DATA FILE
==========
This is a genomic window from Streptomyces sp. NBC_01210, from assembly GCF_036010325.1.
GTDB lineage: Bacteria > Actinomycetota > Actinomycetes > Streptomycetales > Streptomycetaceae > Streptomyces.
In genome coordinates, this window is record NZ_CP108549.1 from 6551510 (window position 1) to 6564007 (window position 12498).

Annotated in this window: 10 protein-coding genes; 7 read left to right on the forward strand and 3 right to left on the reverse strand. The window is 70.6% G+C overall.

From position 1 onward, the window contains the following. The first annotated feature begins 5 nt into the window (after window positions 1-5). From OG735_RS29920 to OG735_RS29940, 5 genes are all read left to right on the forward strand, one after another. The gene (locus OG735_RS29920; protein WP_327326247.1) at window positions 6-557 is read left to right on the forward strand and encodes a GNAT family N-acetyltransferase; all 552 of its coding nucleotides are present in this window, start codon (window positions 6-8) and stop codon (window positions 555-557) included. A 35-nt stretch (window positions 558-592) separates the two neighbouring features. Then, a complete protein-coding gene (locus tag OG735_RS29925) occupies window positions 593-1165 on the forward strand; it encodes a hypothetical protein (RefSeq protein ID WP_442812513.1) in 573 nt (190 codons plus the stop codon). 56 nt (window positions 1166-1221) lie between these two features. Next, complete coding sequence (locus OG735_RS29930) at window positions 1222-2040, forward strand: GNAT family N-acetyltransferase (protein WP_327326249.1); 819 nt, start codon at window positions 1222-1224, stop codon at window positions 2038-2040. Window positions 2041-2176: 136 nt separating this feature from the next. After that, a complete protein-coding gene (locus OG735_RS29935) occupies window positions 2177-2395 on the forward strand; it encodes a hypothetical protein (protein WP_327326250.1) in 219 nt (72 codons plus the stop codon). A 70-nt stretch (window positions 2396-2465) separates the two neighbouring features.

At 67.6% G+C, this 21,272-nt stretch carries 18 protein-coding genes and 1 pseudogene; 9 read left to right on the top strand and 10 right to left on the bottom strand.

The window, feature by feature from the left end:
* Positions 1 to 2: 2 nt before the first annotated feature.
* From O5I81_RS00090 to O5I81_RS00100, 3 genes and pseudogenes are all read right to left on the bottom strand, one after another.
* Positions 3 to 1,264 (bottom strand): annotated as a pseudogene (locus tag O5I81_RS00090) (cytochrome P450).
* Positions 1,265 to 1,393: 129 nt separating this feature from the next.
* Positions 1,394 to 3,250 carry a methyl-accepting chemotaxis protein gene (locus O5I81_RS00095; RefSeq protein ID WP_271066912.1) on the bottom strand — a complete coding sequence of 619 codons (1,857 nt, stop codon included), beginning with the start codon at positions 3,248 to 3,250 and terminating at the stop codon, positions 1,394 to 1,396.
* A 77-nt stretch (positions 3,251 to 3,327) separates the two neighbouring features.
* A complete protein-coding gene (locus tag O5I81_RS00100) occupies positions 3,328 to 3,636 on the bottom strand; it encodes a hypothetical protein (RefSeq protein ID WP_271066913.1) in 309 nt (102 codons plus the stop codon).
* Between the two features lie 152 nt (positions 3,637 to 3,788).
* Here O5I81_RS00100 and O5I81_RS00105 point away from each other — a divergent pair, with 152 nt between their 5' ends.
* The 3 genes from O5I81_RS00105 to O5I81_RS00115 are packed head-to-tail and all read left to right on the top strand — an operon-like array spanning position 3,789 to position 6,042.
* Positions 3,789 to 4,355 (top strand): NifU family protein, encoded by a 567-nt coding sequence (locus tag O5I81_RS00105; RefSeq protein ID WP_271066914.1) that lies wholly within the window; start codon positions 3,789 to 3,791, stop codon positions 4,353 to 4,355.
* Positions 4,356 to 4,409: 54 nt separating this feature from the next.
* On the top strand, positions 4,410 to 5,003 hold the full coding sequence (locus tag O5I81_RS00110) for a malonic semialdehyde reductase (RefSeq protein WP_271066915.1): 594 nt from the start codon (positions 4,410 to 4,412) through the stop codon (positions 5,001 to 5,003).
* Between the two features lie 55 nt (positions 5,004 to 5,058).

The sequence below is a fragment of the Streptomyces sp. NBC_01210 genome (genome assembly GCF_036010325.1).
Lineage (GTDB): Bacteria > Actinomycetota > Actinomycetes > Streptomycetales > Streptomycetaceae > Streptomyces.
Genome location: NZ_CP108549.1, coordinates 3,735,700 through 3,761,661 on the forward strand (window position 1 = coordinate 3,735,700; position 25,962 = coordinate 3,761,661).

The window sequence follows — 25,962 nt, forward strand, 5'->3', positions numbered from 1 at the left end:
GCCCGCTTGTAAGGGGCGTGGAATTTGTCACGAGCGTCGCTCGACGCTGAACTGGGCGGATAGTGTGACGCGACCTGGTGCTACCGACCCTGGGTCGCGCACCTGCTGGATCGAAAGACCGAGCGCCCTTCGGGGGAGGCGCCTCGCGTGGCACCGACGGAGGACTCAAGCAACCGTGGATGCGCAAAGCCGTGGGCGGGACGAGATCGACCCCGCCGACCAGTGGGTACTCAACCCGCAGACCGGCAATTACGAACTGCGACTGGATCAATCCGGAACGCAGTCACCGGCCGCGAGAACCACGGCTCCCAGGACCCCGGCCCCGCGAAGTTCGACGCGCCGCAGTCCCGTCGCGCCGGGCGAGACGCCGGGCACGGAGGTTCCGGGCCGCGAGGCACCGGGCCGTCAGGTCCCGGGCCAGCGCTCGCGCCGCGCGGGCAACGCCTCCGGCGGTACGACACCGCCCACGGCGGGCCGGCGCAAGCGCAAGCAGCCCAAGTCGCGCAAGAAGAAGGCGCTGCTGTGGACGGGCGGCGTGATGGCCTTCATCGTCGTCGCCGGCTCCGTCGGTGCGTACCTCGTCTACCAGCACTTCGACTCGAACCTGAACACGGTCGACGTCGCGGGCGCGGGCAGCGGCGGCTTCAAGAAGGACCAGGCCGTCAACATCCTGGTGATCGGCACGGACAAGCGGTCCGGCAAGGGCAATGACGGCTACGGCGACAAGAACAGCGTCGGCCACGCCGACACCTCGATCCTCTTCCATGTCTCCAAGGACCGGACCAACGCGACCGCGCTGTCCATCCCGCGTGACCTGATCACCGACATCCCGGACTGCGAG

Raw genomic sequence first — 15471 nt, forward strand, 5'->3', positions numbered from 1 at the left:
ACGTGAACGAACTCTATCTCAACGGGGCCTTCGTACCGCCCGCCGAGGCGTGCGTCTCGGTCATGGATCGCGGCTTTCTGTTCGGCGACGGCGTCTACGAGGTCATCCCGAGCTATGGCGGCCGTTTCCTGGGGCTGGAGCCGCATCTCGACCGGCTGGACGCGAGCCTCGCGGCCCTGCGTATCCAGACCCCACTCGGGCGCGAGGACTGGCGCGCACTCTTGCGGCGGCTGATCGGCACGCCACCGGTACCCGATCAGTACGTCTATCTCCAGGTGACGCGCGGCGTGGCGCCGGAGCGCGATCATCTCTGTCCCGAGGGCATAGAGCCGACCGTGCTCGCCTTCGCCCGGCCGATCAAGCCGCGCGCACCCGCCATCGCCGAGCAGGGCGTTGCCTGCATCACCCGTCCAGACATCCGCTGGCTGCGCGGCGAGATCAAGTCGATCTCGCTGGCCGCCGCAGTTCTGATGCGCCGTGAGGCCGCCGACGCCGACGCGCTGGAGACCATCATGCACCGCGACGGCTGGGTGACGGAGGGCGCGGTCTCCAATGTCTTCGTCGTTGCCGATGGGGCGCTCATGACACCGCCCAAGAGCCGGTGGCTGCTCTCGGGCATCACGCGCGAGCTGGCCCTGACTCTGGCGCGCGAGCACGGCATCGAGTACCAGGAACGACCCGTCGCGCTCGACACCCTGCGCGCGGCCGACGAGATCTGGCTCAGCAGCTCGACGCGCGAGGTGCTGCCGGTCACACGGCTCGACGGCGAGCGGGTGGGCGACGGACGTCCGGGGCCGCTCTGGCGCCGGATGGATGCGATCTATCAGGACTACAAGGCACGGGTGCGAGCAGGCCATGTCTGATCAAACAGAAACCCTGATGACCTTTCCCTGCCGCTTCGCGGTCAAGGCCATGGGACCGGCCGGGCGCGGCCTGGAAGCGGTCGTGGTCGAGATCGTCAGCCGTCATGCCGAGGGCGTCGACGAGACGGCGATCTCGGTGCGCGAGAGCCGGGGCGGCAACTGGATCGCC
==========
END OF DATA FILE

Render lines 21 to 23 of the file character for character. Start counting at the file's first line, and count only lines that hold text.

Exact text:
* Between the two features lie 55 nt (positions 5,004 to 5,058).

The sequence below is a fragment of the Streptomyces sp. NBC_01210 genome (genome assembly GCF_036010325.1).
Lineage (GTDB): Bacteria > Actinomycetota > Actinomycetes > Streptomycetales > Streptomycetaceae > Streptomyces.